The larger question of whether the FDA can ban high-dose supplements without public involvement, though, is less black and white. Our concern is that the question is no longer whether the US might try to adopt Codex standards, but whether it will follow the EU’s lead and create standards, including upper limits, on its own.
Federal law defines an adulterated supplement as a supplement that “presents a significant or unreasonable risk of illness or injury” either when used according to the product’s label or under ordinary conditions of use. Recently, the FDA determined through a guidance document that certain bulk caffeine products were adulterated because they contained hundreds of potentially lethal doses. The FDA said that these products must either be diluted or sold in pre-measured packets. This is important in as much as the FDA made a determination through guidance, rather than rulemaking, about what an “adulterated” supplement is—and the FDA cannot be legally challenged for positions taken in a guidance. Might the FDA point to NAS recommended upper limits on vitamins to turn around and say that any supplements containing doses above those levels are “adulterated” because they “present a significant or unreasonable risk of illness or injury”? It’s unclear, but this concerning avenue seems open.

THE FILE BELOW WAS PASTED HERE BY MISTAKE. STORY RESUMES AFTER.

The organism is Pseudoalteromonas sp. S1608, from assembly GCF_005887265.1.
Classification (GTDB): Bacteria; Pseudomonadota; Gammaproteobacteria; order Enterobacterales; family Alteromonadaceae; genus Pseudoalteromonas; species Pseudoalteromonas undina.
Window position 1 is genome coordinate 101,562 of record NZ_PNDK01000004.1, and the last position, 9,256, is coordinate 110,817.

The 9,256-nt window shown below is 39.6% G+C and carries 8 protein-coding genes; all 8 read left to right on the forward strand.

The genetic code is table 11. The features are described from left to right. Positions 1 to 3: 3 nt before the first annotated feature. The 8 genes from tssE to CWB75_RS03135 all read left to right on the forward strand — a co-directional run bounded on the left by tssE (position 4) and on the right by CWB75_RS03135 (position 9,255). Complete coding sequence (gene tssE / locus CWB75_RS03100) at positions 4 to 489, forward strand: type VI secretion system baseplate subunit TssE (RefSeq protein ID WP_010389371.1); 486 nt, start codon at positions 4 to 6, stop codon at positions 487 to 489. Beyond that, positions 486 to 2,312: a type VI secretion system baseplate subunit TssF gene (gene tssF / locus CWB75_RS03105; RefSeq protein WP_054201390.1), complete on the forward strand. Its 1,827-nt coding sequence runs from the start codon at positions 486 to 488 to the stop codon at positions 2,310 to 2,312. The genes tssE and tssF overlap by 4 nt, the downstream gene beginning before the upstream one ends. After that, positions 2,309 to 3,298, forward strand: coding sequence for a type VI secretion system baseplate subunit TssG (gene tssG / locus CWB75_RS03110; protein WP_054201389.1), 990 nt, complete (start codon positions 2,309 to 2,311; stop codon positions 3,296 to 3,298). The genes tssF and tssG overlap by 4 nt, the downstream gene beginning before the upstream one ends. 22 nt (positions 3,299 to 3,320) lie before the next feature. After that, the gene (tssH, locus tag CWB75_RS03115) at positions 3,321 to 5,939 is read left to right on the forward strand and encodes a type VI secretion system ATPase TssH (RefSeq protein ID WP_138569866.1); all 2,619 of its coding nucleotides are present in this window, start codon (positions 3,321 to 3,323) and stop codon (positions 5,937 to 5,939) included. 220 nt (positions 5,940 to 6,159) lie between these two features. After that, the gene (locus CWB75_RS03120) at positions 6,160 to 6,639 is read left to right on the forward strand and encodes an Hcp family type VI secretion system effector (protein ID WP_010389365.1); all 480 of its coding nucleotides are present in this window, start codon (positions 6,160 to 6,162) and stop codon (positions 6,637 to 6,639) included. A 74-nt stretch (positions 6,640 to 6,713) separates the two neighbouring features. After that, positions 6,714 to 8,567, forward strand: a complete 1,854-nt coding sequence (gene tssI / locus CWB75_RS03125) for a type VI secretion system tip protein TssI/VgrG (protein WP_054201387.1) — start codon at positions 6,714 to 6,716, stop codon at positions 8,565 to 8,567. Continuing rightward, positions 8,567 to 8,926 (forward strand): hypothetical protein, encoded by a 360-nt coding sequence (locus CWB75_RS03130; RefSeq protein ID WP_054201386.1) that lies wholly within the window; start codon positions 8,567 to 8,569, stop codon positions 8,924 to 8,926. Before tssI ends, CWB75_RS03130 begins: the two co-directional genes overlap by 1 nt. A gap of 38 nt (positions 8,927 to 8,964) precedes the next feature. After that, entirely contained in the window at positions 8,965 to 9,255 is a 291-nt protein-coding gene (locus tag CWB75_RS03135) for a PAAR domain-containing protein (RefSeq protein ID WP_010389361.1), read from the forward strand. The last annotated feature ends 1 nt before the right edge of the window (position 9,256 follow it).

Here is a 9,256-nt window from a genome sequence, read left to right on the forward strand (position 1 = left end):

The involvement of the NAS appears to mark the initial phase of bringing the discussion of establishing upper limits for vitamins to the US. Codex is in large part a project of the World Health Organization and the Food and Agriculture Organization of the United Nations—two of the other groups present at the NAS’s workshop, in addition to representatives from EFSA. These are not good signs and suggest the US, too, may follow the flawed European approach to setting limits on vitamins.
It also should be mentioned that, irrespective of influence from Europe and other world bodies, the National Academies of Science, formerly known as the Institute of Medicine, has proven definitively that, when it comes to supplements, it has no idea what it’s talking about. For example, the organization’s recommended daily allowance for vitamin D is a paltry 600 IU for adults; it’s upper level—that is, the level above which the organization said poses a danger to the individual—is 4,000 IU for adults. The Vitamin D Council, on the other hand, recommends 5,000 IU of vitamin D for adults, and other estimates are even higher. Put simply, we do not want the NAS anywhere near a discussion that could lead to limits on the levels of nutrients a supplement can contain.
We cannot wait for these discussions to take a more concrete form to take action. We need to stop the NAS in their tracks now.
Action Alert! Write to Congress, the FDA, and NAS and ask them not to allow the National Academy of Sciences (NAS) to engineer severe upper limits on supplement doses along the lines set by the EU and world body Codex. Please send your message immediately.